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WARD

There should be aWards for Webfiction like this

By G.S. Williams, author of No Man An Island

Dec 12, 2017: First some background:

My name is G.S. Williams. Once upon a time I was an editor on the Web Fiction Guide in the founding group, and a writer on "No Man an Island" and then "The Surprising Life and Death of Diggory Franklin". My involvement began to slow around the time my twin sons were born in 2012, which is when I first read Wildbow’s "Worm." I stopped being an editor around then, and stopped writing not long after just because life is very busy with five kids and as the minister at two churches (I’m a theology student).

"Worm" was a reinvention of my childhood love, comic books. In and of himself, Wildbow was more creative with powers, names and characters than even the legendary Stan Lee and Jack Kirby. He subverted old tropes, invented new ones, and hit a level of creative intensity that is rarely seen. I was an English Literature major and I maintain Wildbow’s writing is as good as anyone’s, and often better.

As if to prove that he wasn’t a one hit wonder, Wildbow diverged from Worm with the supernatural horror adventure Pact, and then proved he had learned about multiple characters, humour, tragedy and big picture world building yet again with the alternate history, science fiction, biological horror drama Twig, which in my opinion surpassed Worm and Pact combined in artistry. While none of the genres of Pact or Twig are as culturally dominant as superheroes are right now in the gestalt, these works are more than worth reading. They are amazing.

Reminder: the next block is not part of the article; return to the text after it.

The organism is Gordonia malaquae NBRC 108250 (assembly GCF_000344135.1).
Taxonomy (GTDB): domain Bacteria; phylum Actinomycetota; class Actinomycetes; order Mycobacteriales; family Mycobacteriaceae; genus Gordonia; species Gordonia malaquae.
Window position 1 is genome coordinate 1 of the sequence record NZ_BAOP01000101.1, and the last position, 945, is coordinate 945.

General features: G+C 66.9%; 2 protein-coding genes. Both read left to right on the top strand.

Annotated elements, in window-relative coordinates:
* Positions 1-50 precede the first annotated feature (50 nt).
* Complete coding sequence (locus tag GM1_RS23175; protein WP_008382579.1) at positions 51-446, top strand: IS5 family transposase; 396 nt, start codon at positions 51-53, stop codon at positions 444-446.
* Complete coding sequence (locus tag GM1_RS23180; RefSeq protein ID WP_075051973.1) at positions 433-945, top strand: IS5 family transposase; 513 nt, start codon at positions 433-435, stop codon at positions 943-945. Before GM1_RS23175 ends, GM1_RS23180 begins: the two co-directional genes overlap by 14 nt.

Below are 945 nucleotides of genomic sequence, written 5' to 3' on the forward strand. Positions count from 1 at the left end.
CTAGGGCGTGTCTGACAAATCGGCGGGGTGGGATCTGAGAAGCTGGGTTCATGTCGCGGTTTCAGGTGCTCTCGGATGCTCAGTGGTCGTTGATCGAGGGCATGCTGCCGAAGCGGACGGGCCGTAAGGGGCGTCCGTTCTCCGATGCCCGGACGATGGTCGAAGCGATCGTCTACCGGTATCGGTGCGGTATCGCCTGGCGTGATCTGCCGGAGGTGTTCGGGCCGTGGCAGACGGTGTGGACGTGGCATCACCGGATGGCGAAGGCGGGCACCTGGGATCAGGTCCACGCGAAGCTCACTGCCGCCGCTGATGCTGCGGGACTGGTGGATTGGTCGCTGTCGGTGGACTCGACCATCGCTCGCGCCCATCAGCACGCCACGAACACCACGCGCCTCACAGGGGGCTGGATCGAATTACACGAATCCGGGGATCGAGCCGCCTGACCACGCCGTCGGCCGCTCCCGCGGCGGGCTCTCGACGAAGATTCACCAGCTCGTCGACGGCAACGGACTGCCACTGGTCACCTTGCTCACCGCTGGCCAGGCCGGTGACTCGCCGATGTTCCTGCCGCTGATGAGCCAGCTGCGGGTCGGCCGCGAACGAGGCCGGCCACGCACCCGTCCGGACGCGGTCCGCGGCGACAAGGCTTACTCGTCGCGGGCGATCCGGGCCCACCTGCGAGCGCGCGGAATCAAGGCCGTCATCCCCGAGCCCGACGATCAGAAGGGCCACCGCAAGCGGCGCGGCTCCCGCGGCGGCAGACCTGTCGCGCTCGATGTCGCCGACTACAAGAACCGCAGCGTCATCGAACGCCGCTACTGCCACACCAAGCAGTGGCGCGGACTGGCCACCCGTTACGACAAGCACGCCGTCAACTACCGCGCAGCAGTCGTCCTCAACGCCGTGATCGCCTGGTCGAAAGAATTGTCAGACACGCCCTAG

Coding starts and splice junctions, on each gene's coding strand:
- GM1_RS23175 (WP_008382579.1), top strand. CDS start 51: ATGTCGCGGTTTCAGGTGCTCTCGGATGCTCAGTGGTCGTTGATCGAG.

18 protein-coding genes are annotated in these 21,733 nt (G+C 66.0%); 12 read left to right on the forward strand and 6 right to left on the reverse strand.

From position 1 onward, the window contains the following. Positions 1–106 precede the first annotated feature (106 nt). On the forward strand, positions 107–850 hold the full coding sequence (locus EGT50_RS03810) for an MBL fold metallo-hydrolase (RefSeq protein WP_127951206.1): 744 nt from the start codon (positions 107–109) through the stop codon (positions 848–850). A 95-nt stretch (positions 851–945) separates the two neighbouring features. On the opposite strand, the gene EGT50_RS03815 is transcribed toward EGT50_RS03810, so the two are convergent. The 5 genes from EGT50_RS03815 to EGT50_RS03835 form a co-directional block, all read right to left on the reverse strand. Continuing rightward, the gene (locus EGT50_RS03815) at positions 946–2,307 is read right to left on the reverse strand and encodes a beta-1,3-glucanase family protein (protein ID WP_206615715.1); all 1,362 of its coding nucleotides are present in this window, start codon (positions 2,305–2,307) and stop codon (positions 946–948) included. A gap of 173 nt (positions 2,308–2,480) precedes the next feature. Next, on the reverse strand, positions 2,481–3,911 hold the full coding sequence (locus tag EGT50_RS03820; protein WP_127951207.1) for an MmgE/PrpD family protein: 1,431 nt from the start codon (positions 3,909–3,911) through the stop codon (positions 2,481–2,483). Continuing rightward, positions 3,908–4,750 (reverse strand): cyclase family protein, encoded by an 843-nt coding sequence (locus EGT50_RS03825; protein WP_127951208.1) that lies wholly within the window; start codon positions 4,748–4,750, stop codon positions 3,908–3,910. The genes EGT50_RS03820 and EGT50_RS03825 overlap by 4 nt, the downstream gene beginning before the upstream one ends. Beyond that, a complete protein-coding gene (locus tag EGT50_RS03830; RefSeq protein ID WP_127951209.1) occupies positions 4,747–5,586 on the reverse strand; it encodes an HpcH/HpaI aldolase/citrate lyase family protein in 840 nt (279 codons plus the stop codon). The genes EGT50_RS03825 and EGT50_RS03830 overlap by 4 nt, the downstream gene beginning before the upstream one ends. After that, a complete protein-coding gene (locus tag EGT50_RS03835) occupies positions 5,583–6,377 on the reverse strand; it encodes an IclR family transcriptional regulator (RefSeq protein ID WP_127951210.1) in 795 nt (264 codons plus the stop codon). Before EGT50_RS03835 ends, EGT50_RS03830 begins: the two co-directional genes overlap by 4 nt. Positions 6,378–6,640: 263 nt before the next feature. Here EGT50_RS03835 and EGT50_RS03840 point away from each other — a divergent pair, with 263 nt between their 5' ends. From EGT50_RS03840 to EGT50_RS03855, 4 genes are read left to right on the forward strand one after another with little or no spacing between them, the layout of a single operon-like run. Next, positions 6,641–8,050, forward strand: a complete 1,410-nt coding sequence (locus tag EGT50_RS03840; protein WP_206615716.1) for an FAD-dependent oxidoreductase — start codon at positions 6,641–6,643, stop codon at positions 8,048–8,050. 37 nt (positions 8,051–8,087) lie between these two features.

Now, with "Ward," Wildbow returns to deal with the aftermath of Worm. What happens next? How do people deal with the events? Without spoilers, as Worm is required reading, Ward returns readers to an engaging, deep world with even more layers now perhaps than before. The protagonist Wildbow has chosen thus far might be the best guide along this new journey, as they must resolve the emotions and memories of their past in this new setting—moving forward while still carrying their baggage. It is a textured, nuanced approach, only possible in a sequel, and with the potential to surpass the original—a rare feat in any medium.

History shows me that Wildbow learns as he writes, improving every time. This should, based on that past experience, be his best work yet.

I was recently watching "The Great Beyond," a documentary of Jim Carrey’s portrayal of Andy Kaufman in "Man on the Moon." He was so deeply into character as Andy and Tony Clifton it sometimes seemed Jim would disappear. Bob Zmuda, Andy’s writing partner, would sometimes portray Clifton for Andy and even Jim, to make people think they could be in two places at once. Andy Dick saw Tony Clifton at a Playboy mansion party during the filming and said "If Jim Carrey is this good at acting, I kind of hate him a little now." Because he couldn’t tell who it was. He was jealous of the talent at work.

Being out of the game, I look at what Wildbow is doing and stand in that kind of awe. He’s doing some of the things I wanted to do and I believe doing it better. He’s surpassing even his own brilliance. The sky is the limit with his talent, and I think everyone should read him. It couldn’t happen to a nicer guy. As a reader I love his work, and look forward to every new book and every new chapter. As a writer I want to find the time to buckle down and learn from his excellence. As a parent I can’t wait until my kids are old enough to read his work. By then, who knows what he will have wrought?

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